Temporal locality is a term used to describe using something in cache frequently. Use of a cache item (i.e. a variable) over and over again results in less fetches from a further away data layer. Algorithms can exploit temporal locality by re-using variables frequently. An example of good temporal locality is the following:

int sum = 0;

for (int i = 0; i < 32; i++) {
    sum += i; // Frequent access of variables sum and i.

It is worth checking out this link to see the differences in time of common places that data is stored in computing.

  • +1 Thank you very much Simon. This is a great answer. Thanks for the code snippet and link. Those numbers were interesting, I need to do more research on these. – Anthony Aug 17 '12 at 7:56

There are really two different definitions of caching. The first is what the operating system does, moving blocks of storage that are slow to access into blocks that are much faster to access. If you write your algorithm to take advantage of this kind of caching, your program will run faster, sometimes a lot faster, but the algorithmic complexity remains O(n3).

Sometimes when people say caching, they mean memoization. This means you do the calculation the hard way the first time, but you store it in memory for the second and subsequent times you need it. Effectively, the first time you run it for given data, your algorithm is O(n3), but after that it is O(1).

  • +1 Nice explanation. I'm sure memoization is what the book I'm reading meant. Thanks for the helpful link! Now I understand that performance gains cannot be achieved while the program is running, only after, thanks – Anthony Aug 18 '12 at 4:19

Caching is a simple trade off. You save the time needed to compute a result at the expense of having to allocate memory for a lookup table that holds all the results you're likely to need. Whether or not the trade off is worth it depends on how expensive computing the result is and how much memory a lookup table with all the results you're likely to need will consume.

EDIT: I was of course talking about lookup tables rather than pure caching, while they're closely related concepts they're not quite the same. Chalk that one up to the morning coffee not being in full effect yet.

Caching is not just computing a result, but also storing it in a lookup table for future use as well, so a subsequent request for the same value returns the cached version instead of running the computation again. Lookup tables is precomputing a large collection of values, or loading them from a data file, and putting them in a lookup table before any calls to the method are ever made. the former will result in methods that are slower to execute the first time, but are faster on subsequent calls, but which cause memory usage to steadily increase. The latter means paying a large cost in computing all the values up front and allocating a large chunk of memory for the lookup table, but pays off in always getting consistently fast results when the method is actually called and constant memory usage.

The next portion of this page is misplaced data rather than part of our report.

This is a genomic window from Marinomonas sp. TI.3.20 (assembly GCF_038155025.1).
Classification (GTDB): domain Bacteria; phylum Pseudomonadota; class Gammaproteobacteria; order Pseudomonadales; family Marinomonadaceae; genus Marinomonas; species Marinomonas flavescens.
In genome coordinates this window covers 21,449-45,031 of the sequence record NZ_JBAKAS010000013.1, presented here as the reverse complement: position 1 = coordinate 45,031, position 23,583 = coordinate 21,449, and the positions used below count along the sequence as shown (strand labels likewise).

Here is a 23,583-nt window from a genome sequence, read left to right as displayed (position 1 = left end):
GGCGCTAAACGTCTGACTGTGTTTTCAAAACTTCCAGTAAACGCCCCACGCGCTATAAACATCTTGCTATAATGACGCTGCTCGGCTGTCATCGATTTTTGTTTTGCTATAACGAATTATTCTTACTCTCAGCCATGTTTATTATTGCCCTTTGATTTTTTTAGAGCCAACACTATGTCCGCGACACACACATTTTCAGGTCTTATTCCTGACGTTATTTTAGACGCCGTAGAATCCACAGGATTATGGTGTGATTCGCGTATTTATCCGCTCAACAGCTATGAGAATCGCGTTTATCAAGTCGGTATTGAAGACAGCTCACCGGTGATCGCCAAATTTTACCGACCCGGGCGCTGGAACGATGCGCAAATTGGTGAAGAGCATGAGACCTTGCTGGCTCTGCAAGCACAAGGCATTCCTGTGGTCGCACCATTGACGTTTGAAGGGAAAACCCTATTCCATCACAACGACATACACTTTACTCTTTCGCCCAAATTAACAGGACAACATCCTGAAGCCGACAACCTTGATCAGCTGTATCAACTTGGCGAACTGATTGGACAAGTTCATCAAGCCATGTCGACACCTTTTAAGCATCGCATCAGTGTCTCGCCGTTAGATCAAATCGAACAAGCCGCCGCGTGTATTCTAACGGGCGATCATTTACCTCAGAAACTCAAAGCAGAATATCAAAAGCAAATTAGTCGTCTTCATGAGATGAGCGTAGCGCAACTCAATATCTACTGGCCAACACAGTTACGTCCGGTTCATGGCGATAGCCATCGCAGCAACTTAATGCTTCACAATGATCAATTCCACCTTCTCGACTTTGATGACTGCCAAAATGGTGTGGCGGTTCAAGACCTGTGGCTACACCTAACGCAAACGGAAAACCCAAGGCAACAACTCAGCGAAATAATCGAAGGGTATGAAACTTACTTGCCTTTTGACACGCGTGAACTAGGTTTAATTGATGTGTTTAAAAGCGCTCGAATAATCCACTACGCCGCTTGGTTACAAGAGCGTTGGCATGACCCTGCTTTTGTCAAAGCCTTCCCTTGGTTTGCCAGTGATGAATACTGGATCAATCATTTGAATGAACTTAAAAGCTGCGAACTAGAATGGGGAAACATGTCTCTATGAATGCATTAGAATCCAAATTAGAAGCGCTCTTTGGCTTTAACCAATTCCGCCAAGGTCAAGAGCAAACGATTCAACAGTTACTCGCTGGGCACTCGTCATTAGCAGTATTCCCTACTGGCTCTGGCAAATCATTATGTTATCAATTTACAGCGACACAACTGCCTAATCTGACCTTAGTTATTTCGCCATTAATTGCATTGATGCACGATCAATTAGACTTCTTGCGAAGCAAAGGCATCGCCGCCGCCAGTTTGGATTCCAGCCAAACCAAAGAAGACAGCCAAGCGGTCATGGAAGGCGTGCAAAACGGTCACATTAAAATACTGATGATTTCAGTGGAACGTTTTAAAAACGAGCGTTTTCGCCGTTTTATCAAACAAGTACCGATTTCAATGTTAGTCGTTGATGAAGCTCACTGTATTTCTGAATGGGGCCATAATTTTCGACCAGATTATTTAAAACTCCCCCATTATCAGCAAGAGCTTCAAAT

• +1 Thanks for still mentioning lookup tables, all of which I have to learn as well. So as long as the original data has not changed, its ok to just use the lookup table instead? Cool, great answer, thanks – Anthony Aug 18 '12 at 4:27

Modern processors have lots of caching features that are intended to improve the performance of "normal" programs like this. If you want to study the effect of this caching, you could set about creating an abnormal program that computes the same result.

For example, instead of ramping through the indexes of the arrays serially, go through them in pseudo-random order. (it will take a little thought to do this without a lot of overhead, but the simple way is to allocate a permutation table the same size as the array).

Another example which can provide an "aha" moment is to unroll the inner loop. At some size, unrolling the loop will start to produce worse results.


When any kind of caching is in effect, there's a "best case" performance with 100% hits and a "worst case" performance with 0% hits. A well designed scheme with a suitable program will get close to the best case performance. The difference between best an worst cases can be enormous, 10x, even 100x.

Unfortunately, there's no guarantee or simple formula that will guarantee caches effectiveness. A small change in the size of a program, or the size of it's data set, can result in huge and largely mysterious changes in performance.


Your Answer

By clicking “Post Your Answer”, you agree to our terms of service, privacy policy and cookie policy

Not the answer you're looking for? Browse other questions tagged or ask your own question.